Lumley’s London folly

The proposed London Garden Bridge looks idyllic, but is likely to be just another well-manicured urban paved area, with little benefit for nature and adding little to the city's fast-diminishing  green spaces.
The proposed London Garden Bridge looks idyllic, but is likely to be just another well-manicured urban paved area, with little benefit for nature and adding little to the city's fast-diminishing green spaces.
The London Wildlife Trust (LWT) has condemned the Garden Bridge – proposed as a pedestrian link over the River Thames – as having little value for Londoners or their access to nature.

The bridge, designed to span the River Thames and link Temple with the South Bank, is destined to cost £175 million, of which £60 million will come from public funds pledged by City Hall and the Treasury. Initially conceived by the actress Joanna Lumley and designed by Thomas Heatherwick, construction has been approved by Lambeth Council, Westminster City Council and Mayor Boris Johnson, despite public criticism of the costs and location.

The bridge will provide just 2,500 m2 dedicated for plants, the equivalent of less than half a football pitch. Meanwhile, London is estimated to be losing green space at a rate of two and a half Hyde Parks (3,550,000 m2) each year as gardens are paved over or built on, according to the LWT's own research

Some Londoners themselves are not too pleased with the idea – on 17 February lawyers at Leigh Day announced they were assisting a Lambeth resident, Michael Ball, in mounting a legal challenge to the Garden Bridge on the basis that the decision by London Borough of Lambeth to grant planning permission was unlawful.

The LWT says that London is desperate for better green spaces that will provide real benefits to the people who live and work here. Rather than investing huge sums of public money in what is essentially a tourist attraction, we should be rescuing London’s under-funded parks and creating green spaces across London.

A recent analysis by Heritage Lottery Fund found that 86 per cent of park managers report cuts to revenue budgets since 2010, and that they expect the trend to continue until at least 2017. In addition, 81 per cent of council parks departments have lost skilled management staff since 2010, 77 per cent have lost frontline staff, and 45 per cent of local authorities are considering selling parks and green spaces.

Carlo Laurenzi OBE, LWT Chief Executive, said: “The concept of green bridges is a good one, but the location and design of this bridge seems to reflect personal vanities rather than any meaningful attempt to connect Londoners to the capital’s rich natural and horticultural heritage. This huge investment of public funds would be much better spent on improving communal green spaces across London, benefiting Londoners of all ages at a local and accessible level."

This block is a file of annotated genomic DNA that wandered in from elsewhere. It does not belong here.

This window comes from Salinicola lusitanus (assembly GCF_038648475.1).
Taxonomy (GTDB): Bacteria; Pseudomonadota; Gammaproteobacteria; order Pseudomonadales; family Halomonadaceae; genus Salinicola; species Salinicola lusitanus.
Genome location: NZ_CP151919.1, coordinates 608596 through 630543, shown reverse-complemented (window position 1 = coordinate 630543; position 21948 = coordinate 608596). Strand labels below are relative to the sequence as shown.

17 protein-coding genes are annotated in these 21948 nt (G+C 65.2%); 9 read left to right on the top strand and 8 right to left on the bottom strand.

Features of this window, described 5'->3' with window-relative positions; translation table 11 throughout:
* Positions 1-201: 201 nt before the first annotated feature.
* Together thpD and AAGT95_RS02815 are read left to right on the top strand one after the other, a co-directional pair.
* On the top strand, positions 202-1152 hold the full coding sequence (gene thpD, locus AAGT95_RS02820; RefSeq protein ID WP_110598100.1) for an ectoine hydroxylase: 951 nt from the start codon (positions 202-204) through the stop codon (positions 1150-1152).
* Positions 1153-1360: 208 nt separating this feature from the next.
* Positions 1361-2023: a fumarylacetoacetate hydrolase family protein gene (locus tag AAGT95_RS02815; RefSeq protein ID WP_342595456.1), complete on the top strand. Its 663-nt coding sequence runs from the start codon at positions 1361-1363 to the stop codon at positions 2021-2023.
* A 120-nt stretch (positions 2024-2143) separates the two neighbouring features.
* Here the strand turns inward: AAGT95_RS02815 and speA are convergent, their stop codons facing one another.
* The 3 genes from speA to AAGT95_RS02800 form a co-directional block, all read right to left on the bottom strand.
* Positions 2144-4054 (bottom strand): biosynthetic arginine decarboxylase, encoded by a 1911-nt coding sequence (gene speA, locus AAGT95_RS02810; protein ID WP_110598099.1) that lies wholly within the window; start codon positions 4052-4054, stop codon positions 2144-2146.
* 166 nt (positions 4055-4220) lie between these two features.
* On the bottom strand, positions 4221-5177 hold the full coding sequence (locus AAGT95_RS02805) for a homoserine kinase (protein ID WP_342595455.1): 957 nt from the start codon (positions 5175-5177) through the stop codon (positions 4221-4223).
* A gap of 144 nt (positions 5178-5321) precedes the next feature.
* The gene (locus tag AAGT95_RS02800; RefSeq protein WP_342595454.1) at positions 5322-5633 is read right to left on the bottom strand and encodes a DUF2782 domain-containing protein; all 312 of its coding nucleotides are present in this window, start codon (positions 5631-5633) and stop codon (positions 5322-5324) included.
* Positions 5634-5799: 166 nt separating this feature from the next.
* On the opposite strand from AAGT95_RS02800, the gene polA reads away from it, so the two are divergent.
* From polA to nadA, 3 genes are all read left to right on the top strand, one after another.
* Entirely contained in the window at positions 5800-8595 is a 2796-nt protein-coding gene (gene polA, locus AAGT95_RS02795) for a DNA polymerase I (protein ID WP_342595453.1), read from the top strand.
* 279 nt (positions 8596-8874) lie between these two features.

According to Mathew Frith, LWT Director of Policy and Planning, there is no need for the Garden Bridge: “Londoners didn’t call for it and nature doesn’t need it. The Garden Bridge promises much, but its ecological contribution comes at a cost that is wholly disproportionate to its impact. The only animals likely to use the bridge in any numbers will be pigeons, gulls and Cormorants, and the experience of London’s first green bridge at Mile End suggest that a limited suite of plants are likely to cope with the exposed conditions.”

“Sixty per cent of species are in decline across the UK and more and more people are disengaging from the natural world. Meanwhile many of London’s wildlife sites are under threat from declining management budgets and developments. The bridge represents disconnected thinking wholly contrary to the Mayor’s stated ambition. £60 million of public funding could make a huge difference to the management of our parks and nature reserves across London. Many of our rivers and waterways are polluted; our public woodlands are crying out for better management and most of London’s parks are facing increasing budget cuts. And yet our politicians have chosen to invest taxpayers’ money in a bridge that has little purpose other than to look good.”

The bridge will be clad in 240 tonnes of copper-nickel, donated by multinational mining company Glencore, giving it a high 'bling' factor. The copper-nickel alloy has been chosen not just because of its high resistance to corrosion, but because it is one of the least wildlife-friendly building materials available. Even bacteria struggle to cling to the material, which has traditionally been used by shipbuilders to prevent barnacles and mussels growing on the hulls of boats. Aside from the manicured gardens, it seems that nothing natural will be allowed to grow on the Garden Bridge, above or below the surface of the Thames.

LWT initially supported the concept of a Garden Bridge – which the RSPB has also heavily criticised –during the public consultation, suggesting that if it were built it should be named after William Curtis, the 18th century botanist who published the first study of London flora in 1777-79. However, the Trust has re-evaluated that support in light of the rising and significant public costs, and the poor ecological value now represented by the bridge.